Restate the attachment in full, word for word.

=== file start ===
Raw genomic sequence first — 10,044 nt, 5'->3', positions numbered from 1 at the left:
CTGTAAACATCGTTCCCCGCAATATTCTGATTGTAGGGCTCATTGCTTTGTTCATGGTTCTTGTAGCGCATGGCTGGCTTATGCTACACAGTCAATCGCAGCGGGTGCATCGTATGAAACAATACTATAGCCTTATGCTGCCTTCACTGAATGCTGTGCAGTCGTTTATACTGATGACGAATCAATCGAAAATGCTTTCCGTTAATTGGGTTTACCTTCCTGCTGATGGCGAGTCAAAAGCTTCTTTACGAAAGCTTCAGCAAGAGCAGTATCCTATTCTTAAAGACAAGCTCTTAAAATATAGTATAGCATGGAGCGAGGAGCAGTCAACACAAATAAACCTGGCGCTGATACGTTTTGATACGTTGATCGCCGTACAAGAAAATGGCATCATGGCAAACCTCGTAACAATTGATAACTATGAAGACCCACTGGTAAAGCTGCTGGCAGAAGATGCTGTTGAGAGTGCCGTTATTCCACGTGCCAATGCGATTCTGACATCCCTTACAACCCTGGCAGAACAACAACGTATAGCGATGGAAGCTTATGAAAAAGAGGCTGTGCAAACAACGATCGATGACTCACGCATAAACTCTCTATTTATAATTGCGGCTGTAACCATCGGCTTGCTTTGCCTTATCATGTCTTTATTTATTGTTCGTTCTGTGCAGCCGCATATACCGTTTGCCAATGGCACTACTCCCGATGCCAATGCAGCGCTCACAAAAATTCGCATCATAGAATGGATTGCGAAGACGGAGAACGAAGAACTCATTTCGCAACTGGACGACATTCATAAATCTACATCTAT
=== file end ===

Raw genomic sequence first — 10,044 nt, 5'->3', positions numbered from 1 at the left:
CTGTAAACATCGTTCCCCGCAATATTCTGATTGTAGGGCTCATTGCTTTGTTCATGGTTCTTGTAGCGCATGGCTGGCTTATGCTACACAGTCAATCGCAGCGGGTGCATCGTATGAAACAATACTATAGCCTTATGCTGCCTTCACTGAATGCTGTGCAGTCGTTTATACTGATGACGAATCAATCGAAAATGCTTTCCGTTAATTGGGTTTACCTTCCTGCTGATGGCGAGTCAAAAGCTTCTTTACGAAAGCTTCAGCAAGAGCAGTATCCTATTCTTAAAGACAAGCTCTTAAAATATAGTATAGCATGGAGCGAGGAGCAGTCAACACAAATAAACCTGGCGCTGATACGTTTTGATACGTTGATCGCCGTACAAGAAAATGGCATCATGGCAAACCTCGTAACAATTGATAACTATGAAGACCCACTGGTAAAGCTGCTGGCAGAAGATGCTGTTGAGAGTGCCGTTATTCCACGTGCCAATGCGATTCTGACATCCCTTACAACCCTGGCAGAACAACAACGTATAGCGATGGAAGCTTATGAAAAAGAGGCTGTGCAAACAACGATCGATGACTCACGCATAAACTCTCTATTTATAATTGCGGCTGTAACCATCGGCTTGCTTTGCCTTATCATGTCTTTATTTATTGTTCGTTCTGTGCAGCCGCATATACCGTTTGCCAATGGCACTACTCCCGATGCCAATGCAGCGCTCACAAAAATTCGCATCATAGAATGGATTGCGAAGACGGAGAACGAAGAACTCATTTCGCAACTGGACGACATTCATAAATCTACATCTAT